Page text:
Hybrid work is now not only the dominant workplace model implemented by many businesses across the board, but considered desirable by the majority of those who work in these businesses. Many adults who were working from home in 2021 would prefer a hybrid approach moving forward, citing greater work-life balance as the main benefit to this style of working. It requires employees to take greater personal responsibility. For many, it is about deciding for themselves where they work, how they apportion their time and how they deliver results. In this kind of working structure, it is often more about output than how long someone is at their desk. This means individuals need to be self-sufficient and leaders must empower them to do so. A coaching culture can help to develop both the mindset and the skills, but how do organizations make the transition?
The starting point is to ensure that a coaching culture in a hybrid environment is linked to the broader HR strategy. This begins with a focused review of the business’s existing HR strategy within the hybrid environment, and a consideration as to where coaching and a coaching approach fits within this.
To begin building a coaching culture that is successful in a hybrid workplace, HR leaders must set clear goals designed with a hybrid approach in mind, rather than attempting to simply migrate face-to-face approaches to a digital world. To assist with this approach, Jonathan Passmore’s (2021) coaching culture model is a useful tool. It suggests that organizations can assess themselves against four zones to ascertain where they are currently and to evaluate their progress.
Zone 1: Leaders – Managed access to external coaches
In this zone, the focus is on how the organization uses coaches to develop and support its top talent, specifically the board and directors. This is usually achieved through the engagement of external executive coaches and in a hybrid environment this can be done either through digital coaching or face-to-face coaching. Interestingly, scientific research shows that the immediate network around a coached leader also experiences a positive effect. As a result, when launching a coaching program, say with leaders in zone 1, momentum starts to build in terms of creating a coaching culture.
Zone 2: Everyone – Democratizing coaching
In this zone, the focus is on how coaching can be extended from the top team to all managers, supervisors and employees. One common way of achieving this goal is through using a digital coaching platform.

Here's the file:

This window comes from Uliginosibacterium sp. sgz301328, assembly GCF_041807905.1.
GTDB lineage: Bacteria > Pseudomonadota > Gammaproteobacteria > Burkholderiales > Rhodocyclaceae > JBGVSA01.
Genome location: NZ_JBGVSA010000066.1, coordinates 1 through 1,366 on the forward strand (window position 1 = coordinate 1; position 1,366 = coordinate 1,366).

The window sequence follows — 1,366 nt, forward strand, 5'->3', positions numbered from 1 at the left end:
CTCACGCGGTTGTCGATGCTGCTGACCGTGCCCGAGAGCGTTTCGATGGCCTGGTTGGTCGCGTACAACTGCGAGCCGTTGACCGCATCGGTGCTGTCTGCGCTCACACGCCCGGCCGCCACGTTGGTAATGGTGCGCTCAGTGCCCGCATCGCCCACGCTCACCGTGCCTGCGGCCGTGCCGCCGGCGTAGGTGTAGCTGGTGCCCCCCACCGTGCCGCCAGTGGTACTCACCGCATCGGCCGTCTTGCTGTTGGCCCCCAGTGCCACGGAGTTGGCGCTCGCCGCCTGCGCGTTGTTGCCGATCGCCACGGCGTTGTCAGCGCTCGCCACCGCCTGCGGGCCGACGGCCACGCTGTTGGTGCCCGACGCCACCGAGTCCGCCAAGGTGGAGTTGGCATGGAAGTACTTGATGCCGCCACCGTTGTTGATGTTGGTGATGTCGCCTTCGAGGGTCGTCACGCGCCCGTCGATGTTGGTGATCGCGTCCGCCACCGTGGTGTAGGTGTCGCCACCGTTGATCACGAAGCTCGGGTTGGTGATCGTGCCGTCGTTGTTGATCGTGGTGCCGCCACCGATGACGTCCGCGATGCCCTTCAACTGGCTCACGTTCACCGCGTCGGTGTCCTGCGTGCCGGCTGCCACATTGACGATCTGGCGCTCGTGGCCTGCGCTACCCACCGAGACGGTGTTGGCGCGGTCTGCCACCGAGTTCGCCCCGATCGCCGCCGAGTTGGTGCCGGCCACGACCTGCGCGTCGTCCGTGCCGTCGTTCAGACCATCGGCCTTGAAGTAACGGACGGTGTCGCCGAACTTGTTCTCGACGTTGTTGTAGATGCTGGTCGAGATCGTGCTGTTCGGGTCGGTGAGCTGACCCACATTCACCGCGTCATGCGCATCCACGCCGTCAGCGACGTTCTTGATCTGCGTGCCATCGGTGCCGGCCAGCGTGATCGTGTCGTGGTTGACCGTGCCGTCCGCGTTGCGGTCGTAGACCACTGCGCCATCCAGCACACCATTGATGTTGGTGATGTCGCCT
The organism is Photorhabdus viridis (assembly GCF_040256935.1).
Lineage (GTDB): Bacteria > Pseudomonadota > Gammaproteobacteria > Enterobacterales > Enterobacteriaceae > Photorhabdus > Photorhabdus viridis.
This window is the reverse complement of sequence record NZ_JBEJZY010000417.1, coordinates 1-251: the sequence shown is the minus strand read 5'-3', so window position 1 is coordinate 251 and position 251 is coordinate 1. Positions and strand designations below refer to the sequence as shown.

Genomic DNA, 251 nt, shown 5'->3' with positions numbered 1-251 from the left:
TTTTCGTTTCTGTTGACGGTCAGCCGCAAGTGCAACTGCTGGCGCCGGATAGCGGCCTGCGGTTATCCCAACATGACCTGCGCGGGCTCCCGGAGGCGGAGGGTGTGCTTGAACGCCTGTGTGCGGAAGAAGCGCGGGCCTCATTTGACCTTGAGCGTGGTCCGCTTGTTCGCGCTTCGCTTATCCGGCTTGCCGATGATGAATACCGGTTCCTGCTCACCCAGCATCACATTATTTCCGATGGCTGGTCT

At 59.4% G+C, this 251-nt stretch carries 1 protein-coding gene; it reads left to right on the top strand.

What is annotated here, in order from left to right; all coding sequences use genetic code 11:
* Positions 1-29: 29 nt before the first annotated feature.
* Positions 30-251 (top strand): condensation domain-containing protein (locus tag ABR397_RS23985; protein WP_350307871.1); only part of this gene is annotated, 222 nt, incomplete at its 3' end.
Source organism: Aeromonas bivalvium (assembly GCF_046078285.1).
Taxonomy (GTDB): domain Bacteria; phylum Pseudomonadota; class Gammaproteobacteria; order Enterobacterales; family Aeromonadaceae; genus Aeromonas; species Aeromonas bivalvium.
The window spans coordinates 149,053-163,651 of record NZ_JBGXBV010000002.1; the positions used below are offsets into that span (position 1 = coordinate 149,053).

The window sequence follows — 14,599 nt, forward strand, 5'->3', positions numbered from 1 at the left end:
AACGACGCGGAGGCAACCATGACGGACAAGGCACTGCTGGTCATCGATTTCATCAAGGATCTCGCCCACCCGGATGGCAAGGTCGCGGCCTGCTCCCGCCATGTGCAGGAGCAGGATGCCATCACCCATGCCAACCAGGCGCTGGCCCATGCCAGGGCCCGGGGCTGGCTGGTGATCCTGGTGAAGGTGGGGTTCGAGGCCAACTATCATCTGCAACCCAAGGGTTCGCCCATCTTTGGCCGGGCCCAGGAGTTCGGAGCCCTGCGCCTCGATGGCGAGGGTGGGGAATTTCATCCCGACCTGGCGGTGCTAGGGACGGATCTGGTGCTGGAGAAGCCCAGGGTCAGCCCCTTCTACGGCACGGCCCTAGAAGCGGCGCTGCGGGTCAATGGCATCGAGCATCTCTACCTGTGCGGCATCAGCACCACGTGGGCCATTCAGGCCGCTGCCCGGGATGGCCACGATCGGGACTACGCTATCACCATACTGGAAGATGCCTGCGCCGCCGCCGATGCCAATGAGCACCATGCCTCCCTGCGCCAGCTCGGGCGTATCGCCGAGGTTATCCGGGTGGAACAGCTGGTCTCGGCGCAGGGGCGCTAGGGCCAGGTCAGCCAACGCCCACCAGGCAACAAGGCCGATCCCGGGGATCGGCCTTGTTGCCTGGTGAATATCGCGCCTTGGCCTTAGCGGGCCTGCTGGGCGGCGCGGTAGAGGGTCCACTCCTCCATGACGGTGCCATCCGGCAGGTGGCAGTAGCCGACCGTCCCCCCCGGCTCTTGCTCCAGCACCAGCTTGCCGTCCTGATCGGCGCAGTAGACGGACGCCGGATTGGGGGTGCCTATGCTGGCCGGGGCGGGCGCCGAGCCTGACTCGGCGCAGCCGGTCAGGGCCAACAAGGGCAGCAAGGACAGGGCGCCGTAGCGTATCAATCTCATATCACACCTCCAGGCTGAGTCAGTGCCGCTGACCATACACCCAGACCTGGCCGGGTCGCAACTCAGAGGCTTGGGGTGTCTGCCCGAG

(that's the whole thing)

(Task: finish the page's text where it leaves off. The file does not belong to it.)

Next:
Zone 3: Approach – Coaching as the default leadership style
In this zone, the focus is on how a coaching style of management can be developed as the default leadership style of the organization. This requires coaching skills to be an integral part of all leadership, management and supervisor training programs. It will help managers to understand what coaching is, when to use it, and how to use it to best effect within a line management role, alongside other leadership styles. Such training needs to be designed with the hybrid working environment in mind and therefore the use of virtual synchronous and asynchronous learning is key.
Zone 4: Distributed – Coaching across organizational boundaries
In this zone, the focus is on extending coaching beyond the organizational boundaries. Most organizations now work with multiple partners, suppliers and agents to deliver their services or products. In this zone, the organization looks for ways to extend a coaching style to these relationships. For a public sector organization, this may mean creating cross-boundary coaching delivery. In other sectors, it may mean adopting a win–win development approach to project delivery, where project issues are worked through using a coaching style that adds value and seeks to build long-term relationships with key partners, agents and suppliers.
Taking advantage of digital tools
Digital coaching is a strong asset for organizations looking to offer coaching for all career grades, especially within a hybrid environment. Coachees can fit coaching around their schedule, no longer restrained by the travel requirements of face-to-face meetings with their coaches.
Many of today’s digital coaching platforms also offer resources that take the coaching journey one step further. Through additional reading or interactive activities that the coachee can take part in outside of regular sessions, to truly cement their learning. By implementing digital coaching, organizations can start the journey of integrating a coaching culture throughout their organization, and reap the benefits beyond traditional HR interventions.
The power of a coaching culture
According to the ADT, businesses with a strong coaching culture have a larger percentage of highly engaged employees than other organizations, 61% compared to 53% (ATD, 2018) and 62% improved the retention of top performers – some very strong reasons as to why developing a coaching culture is a business priority.